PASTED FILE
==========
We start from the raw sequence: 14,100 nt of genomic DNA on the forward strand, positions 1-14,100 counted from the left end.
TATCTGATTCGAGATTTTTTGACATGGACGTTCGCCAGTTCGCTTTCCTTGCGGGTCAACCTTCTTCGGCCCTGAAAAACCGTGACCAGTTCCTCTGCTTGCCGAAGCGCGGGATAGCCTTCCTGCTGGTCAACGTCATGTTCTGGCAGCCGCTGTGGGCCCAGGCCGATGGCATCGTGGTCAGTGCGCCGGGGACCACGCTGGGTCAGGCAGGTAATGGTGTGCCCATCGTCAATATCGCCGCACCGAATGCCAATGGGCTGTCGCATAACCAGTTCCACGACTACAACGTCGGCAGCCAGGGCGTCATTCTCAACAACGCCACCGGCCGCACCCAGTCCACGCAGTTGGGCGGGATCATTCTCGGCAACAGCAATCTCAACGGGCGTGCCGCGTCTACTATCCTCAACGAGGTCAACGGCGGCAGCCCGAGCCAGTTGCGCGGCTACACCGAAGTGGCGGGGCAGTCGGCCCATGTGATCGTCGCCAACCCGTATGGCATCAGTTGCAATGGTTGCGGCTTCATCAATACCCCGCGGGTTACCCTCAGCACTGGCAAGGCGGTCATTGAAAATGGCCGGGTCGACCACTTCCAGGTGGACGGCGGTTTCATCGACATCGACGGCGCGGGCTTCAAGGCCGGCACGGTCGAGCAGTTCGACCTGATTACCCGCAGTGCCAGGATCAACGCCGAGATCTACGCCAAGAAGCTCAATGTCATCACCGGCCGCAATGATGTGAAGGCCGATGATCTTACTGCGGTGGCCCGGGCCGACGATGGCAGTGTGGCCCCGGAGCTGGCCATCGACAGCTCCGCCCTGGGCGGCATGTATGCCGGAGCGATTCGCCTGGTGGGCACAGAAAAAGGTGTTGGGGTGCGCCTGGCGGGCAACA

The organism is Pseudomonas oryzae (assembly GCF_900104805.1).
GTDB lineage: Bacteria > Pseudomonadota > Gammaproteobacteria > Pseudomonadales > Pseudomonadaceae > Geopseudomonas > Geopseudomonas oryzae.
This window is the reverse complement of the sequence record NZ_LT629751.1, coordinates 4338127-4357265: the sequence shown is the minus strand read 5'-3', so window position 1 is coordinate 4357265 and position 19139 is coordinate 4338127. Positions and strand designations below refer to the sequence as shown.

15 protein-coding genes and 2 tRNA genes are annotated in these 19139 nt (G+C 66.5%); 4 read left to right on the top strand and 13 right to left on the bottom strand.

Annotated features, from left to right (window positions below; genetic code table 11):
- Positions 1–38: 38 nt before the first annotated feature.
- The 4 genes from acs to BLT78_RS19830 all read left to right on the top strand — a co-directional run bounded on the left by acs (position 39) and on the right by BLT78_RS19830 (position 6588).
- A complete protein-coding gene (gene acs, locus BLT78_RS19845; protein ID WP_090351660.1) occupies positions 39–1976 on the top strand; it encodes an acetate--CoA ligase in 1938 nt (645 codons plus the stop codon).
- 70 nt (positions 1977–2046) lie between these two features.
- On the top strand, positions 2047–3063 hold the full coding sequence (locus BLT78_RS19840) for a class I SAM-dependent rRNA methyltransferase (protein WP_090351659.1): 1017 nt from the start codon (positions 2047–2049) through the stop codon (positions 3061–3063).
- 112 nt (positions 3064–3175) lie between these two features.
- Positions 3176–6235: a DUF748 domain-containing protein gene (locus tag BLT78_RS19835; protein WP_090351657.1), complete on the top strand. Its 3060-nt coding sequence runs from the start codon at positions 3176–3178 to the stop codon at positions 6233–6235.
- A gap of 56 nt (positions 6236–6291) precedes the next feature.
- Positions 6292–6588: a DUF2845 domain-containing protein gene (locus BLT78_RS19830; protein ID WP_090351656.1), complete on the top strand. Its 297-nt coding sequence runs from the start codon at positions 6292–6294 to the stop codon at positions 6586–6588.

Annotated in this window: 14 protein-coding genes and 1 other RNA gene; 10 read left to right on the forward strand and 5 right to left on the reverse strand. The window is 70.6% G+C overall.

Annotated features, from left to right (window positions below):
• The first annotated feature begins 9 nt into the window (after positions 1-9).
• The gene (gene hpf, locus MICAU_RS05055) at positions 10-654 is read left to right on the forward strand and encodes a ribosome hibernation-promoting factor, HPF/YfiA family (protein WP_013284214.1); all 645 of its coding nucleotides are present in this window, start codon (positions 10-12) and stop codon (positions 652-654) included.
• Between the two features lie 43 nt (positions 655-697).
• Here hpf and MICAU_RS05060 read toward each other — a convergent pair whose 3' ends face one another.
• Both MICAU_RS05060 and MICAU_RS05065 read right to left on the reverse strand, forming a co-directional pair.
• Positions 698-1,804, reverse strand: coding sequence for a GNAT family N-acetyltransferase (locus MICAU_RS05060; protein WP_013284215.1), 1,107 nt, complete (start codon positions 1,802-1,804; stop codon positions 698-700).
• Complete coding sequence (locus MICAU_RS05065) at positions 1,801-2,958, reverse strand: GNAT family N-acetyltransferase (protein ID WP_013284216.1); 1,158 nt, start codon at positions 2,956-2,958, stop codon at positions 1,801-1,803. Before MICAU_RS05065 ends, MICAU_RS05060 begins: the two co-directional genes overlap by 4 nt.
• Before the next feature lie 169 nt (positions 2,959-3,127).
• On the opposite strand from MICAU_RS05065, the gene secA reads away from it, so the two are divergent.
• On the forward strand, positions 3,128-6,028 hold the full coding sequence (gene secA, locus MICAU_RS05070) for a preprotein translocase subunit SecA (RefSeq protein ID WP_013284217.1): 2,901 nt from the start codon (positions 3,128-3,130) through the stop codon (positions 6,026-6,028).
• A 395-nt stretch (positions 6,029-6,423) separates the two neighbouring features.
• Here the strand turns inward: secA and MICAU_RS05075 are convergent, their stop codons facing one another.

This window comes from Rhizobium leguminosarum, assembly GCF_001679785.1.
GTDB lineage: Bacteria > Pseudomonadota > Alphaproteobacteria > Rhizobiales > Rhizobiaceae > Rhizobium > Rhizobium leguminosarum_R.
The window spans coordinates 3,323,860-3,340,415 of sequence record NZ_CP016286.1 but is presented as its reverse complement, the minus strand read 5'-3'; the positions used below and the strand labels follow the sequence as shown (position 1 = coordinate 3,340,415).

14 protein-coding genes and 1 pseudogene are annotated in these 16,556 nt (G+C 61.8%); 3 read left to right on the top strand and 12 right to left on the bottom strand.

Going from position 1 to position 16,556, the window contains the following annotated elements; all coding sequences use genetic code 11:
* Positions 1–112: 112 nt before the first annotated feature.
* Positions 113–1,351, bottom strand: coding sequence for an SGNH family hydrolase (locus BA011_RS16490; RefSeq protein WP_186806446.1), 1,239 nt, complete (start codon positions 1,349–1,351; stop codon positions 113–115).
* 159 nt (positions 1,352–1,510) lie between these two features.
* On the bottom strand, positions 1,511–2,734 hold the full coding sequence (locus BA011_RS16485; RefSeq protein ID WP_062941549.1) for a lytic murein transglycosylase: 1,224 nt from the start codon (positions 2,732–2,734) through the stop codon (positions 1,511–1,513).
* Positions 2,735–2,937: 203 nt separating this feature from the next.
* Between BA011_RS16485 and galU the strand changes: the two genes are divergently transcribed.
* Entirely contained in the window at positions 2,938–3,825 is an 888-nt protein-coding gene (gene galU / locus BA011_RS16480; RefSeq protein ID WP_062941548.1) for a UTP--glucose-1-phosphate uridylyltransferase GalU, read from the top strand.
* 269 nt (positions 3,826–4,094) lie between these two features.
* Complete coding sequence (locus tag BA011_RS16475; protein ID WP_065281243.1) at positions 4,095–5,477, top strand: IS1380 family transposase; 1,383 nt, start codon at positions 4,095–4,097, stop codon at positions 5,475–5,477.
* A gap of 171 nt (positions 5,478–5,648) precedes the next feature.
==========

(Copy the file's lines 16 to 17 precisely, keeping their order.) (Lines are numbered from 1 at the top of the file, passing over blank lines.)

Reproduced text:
- Positions 6292–6588: a DUF2845 domain-containing protein gene (locus BLT78_RS19830; protein ID WP_090351656.1), complete on the top strand. Its 297-nt coding sequence runs from the start codon at positions 6292–6294 to the stop codon at positions 6586–6588.

Annotated in this window: 14 protein-coding genes and 1 other RNA gene; 10 read left to right on the forward strand and 5 right to left on the reverse strand. The window is 70.6% G+C overall.